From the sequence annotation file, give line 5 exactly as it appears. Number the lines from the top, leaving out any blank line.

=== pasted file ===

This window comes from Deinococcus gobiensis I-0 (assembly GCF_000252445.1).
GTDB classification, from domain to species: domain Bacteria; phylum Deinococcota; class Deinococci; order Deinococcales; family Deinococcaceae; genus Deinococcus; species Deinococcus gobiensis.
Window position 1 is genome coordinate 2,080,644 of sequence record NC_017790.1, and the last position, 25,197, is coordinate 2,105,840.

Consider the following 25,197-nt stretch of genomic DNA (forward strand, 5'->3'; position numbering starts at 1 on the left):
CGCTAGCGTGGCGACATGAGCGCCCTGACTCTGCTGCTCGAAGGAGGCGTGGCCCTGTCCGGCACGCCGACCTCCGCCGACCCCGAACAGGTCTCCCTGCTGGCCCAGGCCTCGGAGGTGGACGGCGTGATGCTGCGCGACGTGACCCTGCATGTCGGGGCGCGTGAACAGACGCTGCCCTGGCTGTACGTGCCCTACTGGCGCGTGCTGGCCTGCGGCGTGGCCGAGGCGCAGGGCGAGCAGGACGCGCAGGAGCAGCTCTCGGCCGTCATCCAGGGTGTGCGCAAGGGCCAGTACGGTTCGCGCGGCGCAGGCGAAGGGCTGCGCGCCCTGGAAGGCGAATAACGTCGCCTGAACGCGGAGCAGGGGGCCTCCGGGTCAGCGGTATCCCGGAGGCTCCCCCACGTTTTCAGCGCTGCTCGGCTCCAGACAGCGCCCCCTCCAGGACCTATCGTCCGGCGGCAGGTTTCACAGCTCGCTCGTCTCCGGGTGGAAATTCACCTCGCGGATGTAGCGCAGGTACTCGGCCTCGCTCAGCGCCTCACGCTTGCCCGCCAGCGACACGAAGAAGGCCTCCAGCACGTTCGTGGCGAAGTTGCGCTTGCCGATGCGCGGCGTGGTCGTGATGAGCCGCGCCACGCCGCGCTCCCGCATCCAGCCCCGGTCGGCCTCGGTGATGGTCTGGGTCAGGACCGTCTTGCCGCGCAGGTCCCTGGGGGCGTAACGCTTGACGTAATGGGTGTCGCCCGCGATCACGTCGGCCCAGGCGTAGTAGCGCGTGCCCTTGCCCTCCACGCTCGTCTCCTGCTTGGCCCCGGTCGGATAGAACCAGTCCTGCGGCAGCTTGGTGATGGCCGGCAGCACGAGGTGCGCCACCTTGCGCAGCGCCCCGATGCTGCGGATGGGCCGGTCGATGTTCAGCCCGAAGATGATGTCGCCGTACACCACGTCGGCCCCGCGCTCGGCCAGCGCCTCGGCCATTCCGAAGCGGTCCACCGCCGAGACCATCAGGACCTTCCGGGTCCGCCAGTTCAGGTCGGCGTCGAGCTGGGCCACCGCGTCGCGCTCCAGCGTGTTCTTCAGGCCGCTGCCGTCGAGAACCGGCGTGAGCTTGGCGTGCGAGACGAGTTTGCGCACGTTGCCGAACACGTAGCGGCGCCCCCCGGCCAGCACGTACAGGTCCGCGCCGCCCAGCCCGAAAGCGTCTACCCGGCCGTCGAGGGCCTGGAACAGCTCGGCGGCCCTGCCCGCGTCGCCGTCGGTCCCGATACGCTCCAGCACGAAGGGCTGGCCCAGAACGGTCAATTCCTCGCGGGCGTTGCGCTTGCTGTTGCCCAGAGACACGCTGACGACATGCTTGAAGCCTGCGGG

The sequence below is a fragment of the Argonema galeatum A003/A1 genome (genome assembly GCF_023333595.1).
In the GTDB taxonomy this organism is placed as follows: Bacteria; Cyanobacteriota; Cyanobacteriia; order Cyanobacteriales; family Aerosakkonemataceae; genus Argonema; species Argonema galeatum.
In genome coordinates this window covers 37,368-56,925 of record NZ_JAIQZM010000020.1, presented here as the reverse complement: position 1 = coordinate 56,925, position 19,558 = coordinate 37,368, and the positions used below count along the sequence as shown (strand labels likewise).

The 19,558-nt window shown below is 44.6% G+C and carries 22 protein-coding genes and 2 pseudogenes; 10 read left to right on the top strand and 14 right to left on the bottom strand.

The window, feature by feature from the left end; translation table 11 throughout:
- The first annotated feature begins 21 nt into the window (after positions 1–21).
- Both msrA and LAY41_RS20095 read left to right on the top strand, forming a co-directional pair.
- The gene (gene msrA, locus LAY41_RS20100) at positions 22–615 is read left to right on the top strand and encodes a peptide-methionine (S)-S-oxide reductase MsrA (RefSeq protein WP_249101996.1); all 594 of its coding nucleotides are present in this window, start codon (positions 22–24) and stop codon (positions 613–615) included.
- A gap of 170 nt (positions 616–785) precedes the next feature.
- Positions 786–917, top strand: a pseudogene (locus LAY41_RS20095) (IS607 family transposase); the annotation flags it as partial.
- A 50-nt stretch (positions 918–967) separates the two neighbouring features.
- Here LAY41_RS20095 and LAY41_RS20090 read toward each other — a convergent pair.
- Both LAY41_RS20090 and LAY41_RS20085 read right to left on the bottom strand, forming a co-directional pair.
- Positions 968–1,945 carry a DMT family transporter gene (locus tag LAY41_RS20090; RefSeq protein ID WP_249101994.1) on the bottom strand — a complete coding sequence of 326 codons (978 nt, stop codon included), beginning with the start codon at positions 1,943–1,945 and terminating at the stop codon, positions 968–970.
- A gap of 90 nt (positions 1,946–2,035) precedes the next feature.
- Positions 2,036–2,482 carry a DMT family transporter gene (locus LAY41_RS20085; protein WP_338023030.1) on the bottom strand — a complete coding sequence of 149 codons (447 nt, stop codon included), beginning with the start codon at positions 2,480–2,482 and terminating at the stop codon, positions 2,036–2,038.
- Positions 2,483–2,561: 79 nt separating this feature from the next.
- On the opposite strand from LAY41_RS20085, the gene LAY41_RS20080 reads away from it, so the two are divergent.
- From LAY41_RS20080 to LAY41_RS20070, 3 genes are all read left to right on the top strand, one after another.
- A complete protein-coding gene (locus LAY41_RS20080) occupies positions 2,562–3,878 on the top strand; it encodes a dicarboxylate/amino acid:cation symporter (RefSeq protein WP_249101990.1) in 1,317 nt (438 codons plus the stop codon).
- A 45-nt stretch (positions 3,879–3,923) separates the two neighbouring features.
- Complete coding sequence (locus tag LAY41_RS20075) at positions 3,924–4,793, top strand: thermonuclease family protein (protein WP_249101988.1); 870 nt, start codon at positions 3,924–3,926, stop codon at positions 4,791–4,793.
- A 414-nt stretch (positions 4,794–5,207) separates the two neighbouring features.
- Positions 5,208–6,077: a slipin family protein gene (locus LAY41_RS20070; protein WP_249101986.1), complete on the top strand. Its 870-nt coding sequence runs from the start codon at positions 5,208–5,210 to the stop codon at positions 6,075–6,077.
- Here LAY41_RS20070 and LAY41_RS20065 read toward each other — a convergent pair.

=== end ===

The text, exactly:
CGCTAGCGTGGCGACATGAGCGCCCTGACTCTGCTGCTCGAAGGAGGCGTGGCCCTGTCCGGCACGCCGACCTCCGCCGACCCCGAACAGGTCTCCCTGCTGGCCCAGGCCTCGGAGGTGGACGGCGTGATGCTGCGCGACGTGACCCTGCATGTCGGGGCGCGTGAACAGACGCTGCCCTGGCTGTACGTGCCCTACTGGCGCGTGCTGGCCTGCGGCGTGGCCGAGGCGCAGGGCGAGCAGGACGCGCAGGAGCAGCTCTCGGCCGTCATCCAGGGTGTGCGCAAGGGCCAGTACGGTTCGCGCGGCGCAGGCGAAGGGCTGCGCGCCCTGGAAGGCGAATAACGTCGCCTGAACGCGGAGCAGGGGGCCTCCGGGTCAGCGGTATCCCGGAGGCTCCCCCACGTTTTCAGCGCTGCTCGGCTCCAGACAGCGCCCCCTCCAGGACCTATCGTCCGGCGGCAGGTTTCACAGCTCGCTCGTCTCCGGGTGGAAATTCACCTCGCGGATGTAGCGCAGGTACTCGGCCTCGCTCAGCGCCTCACGCTTGCCCGCCAGCGACACGAAGAAGGCCTCCAGCACGTTCGTGGCGAAGTTGCGCTTGCCGATGCGCGGCGTGGTCGTGATGAGCCGCGCCACGCCGCGCTCCCGCATCCAGCCCCGGTCGGCCTCGGTGATGGTCTGGGTCAGGACCGTCTTGCCGCGCAGGTCCCTGGGGGCGTAACGCTTGACGTAATGGGTGTCGCCCGCGATCACGTCGGCCCAGGCGTAGTAGCGCGTGCCCTTGCCCTCCACGCTCGTCTCCTGCTTGGCCCCGGTCGGATAGAACCAGTCCTGCGGCAGCTTGGTGATGGCCGGCAGCACGAGGTGCGCCACCTTGCGCAGCGCCCCGATGCTGCGGATGGGCCGGTCGATGTTCAGCCCGAAGATGATGTCGCCGTACACCACGTCGGCCCCGCGCTCGGCCAGCGCCTCGGCCATTCCGAAGCGGTCCACCGCCGAGACCATCAGGACCTTCCGGGTCCGCCAGTTCAGGTCGGCGTCGAGCTGGGCCACCGCGTCGCGCTCCAGCGTGTTCTTCAGGCCGCTGCCGTCGAGAACCGGCGTGAGCTTGGCGTGCGAGACGAGTTTGCGCACGTTGCCGAACACGTAGCGGCGCCCCCCGGCCAGCACGTACAGGTCCGCGCCGCCCAGCCCGAAAGCGTCTACCCGGCCGTCGAGGGCCTGGAACAGCTCGGCGGCCCTGCCCGCGTCGCCGTCGGTCCCGATACGCTCCAGCACGAAGGGCTGGCCCAGAACGGTCAATTCCTCGCGGGCGTTGCGCTTGCTGTTGCCCAGAGACACGCTGACGACATGCTTGAAGCCTGCGGG